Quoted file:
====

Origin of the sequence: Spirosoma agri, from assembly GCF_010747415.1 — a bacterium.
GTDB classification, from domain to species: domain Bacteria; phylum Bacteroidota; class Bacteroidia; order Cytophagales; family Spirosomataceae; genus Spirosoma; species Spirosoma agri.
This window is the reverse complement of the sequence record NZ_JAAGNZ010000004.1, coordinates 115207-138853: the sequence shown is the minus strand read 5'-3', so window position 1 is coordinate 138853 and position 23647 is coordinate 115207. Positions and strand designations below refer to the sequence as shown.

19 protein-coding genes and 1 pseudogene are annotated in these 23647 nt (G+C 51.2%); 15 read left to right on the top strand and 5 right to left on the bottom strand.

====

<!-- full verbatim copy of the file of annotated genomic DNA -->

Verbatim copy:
Origin of the sequence: Spirosoma agri, from assembly GCF_010747415.1 — a bacterium.
GTDB classification, from domain to species: domain Bacteria; phylum Bacteroidota; class Bacteroidia; order Cytophagales; family Spirosomataceae; genus Spirosoma; species Spirosoma agri.
This window is the reverse complement of the sequence record NZ_JAAGNZ010000004.1, coordinates 115207-138853: the sequence shown is the minus strand read 5'-3', so window position 1 is coordinate 138853 and position 23647 is coordinate 115207. Positions and strand designations below refer to the sequence as shown.

19 protein-coding genes and 1 pseudogene are annotated in these 23647 nt (G+C 51.2%); 15 read left to right on the top strand and 5 right to left on the bottom strand.